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Get ready for even higher domestic energy bills.

A review of the energy price cap means that millions of households face an extra £693 annual cost from April onwards, up 54%.

The six-monthly review of the energy price cap, carried out by regulator Ofgem, was accompanied by a government pledge to lend £200 per household, repayable over the next five years.

The £9 billion scheme is designed to take the sting out of higher energy bills, but it does not target poorer households.

The energy price cap applies to households in England, Scotland and Wales.

At its new level from April, the cap means a typical household will pay £1,971 for their gas and electricity.

A further rise to the energy price cap is widely expected in October.

Those households using pre-payment meters will face an extra cost of £708 a year.

Alex Hasty, Director at, said:

“As the energy crisis continues, millions of households have endured price increases.

“The price cap applies a limit to the cost per unit that energy companies can charge for their default or standard variable tariffs (SVTs), this amount may go up or down based on your usage.

“Given the uncertainty in the market right now, the best option for most households is to move on to an SVT rather than opt for a fixed rate alternative when their current deal comes to an end. We recommend that most stay on, or allow themselves to be moved onto, a default tariff.”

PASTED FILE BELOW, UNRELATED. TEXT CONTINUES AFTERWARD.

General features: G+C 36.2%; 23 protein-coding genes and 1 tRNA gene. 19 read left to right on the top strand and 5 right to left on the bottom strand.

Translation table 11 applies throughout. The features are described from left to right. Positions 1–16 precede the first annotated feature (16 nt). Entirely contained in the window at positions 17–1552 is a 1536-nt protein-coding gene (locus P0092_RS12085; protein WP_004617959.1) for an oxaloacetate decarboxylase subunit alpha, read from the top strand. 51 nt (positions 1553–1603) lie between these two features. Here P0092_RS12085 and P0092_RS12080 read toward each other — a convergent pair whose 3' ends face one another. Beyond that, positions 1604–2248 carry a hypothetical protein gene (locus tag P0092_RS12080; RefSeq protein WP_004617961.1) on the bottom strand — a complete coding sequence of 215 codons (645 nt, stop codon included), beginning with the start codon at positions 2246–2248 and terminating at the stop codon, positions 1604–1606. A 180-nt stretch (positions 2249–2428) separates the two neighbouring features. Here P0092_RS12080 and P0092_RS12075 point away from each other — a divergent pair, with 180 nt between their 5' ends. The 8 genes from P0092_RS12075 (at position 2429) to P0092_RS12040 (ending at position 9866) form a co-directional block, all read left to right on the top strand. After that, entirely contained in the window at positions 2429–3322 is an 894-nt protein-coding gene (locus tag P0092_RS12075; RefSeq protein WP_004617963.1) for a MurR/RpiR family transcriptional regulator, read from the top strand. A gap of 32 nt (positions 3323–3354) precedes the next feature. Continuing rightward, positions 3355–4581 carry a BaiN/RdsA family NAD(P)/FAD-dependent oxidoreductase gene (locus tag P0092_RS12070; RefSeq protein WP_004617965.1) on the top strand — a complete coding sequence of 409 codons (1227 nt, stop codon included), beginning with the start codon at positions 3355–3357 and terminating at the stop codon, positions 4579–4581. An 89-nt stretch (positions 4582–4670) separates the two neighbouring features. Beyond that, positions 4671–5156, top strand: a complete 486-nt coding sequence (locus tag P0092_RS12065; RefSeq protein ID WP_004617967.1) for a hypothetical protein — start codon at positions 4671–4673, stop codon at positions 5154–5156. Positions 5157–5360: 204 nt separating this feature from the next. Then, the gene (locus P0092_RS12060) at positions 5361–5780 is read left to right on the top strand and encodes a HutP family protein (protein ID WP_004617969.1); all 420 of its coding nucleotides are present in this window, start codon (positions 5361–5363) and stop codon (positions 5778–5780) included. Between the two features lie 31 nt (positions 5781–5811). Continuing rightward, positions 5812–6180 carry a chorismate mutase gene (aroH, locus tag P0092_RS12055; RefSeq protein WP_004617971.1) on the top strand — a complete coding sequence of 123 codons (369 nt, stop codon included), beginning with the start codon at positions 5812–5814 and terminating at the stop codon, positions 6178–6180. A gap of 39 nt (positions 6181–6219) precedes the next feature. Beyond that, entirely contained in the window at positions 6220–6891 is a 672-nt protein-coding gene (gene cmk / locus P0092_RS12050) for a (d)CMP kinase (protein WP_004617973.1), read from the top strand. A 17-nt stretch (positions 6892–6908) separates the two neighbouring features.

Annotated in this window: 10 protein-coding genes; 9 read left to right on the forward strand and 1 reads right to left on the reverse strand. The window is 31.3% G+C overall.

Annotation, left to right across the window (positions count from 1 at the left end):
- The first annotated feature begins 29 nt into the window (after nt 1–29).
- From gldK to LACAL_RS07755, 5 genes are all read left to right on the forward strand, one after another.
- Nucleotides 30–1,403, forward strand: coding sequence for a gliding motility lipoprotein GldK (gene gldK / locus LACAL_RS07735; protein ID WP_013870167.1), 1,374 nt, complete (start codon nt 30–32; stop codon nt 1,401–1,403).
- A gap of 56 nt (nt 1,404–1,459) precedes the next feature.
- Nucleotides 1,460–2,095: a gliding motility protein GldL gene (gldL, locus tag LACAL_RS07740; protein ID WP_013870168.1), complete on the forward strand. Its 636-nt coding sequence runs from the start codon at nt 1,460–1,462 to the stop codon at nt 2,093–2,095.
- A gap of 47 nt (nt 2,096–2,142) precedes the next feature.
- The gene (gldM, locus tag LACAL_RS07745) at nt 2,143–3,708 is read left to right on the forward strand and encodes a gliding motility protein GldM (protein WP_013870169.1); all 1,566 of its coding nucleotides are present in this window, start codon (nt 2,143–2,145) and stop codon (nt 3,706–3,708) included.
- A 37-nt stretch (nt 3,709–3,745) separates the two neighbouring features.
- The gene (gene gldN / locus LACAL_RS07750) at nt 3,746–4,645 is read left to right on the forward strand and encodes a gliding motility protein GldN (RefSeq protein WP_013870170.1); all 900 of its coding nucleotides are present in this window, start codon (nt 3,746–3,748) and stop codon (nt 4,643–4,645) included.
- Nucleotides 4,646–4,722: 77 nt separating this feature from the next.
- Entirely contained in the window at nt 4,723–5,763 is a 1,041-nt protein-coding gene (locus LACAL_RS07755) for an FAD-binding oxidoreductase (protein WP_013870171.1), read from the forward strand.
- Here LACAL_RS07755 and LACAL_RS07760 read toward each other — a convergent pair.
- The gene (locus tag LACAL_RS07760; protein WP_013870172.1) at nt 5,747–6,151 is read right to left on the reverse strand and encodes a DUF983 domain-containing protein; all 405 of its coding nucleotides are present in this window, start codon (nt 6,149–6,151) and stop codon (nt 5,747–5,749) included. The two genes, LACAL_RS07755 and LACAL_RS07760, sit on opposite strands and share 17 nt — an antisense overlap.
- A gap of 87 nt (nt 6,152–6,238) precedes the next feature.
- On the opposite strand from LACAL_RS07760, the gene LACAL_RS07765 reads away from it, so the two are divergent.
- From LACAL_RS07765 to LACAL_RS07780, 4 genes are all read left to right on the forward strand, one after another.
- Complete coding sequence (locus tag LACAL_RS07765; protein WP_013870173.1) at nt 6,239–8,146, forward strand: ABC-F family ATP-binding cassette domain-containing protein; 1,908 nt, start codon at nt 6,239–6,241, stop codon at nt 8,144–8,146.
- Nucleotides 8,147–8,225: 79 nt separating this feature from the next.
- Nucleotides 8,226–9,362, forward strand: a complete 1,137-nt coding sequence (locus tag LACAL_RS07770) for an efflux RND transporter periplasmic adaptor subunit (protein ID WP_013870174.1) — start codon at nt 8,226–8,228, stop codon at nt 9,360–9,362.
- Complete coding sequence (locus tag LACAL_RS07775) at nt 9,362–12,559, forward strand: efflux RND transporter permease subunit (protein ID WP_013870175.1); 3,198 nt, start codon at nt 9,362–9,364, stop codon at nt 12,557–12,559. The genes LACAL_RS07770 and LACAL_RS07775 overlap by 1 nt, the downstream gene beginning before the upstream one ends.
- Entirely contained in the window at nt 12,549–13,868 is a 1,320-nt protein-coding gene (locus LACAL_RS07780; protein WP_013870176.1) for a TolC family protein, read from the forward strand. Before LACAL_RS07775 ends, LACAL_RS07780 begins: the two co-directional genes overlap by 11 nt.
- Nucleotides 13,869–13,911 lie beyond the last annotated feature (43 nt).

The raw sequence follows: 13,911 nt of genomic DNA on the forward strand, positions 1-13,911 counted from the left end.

Responding to the rising energy bills, Chancellor Rishi Sunak explained that the majority of families would receive £350 towards the cost. He said:

“I really believe that what we’re doing, £350, it’s a significant amount of money that will make a big difference to the vast majority of households, and I think people, I hope actually, will be reassured by us stepping in.”

Along with a £200 loan paid via energy suppliers in October, the government is paying a council tax rebate of £150 for homes in bands A to D, around 4 in 5 households.

The higher cost for domestic energy bills comes with rising price inflation, higher interest rates and an increase in National Insurance rates in April.

Despite growing calls to scrap or delay the tax hike, the Chancellor confirmed it would happen to raise funds to help the NHS recover from the Covid-19 pandemic.

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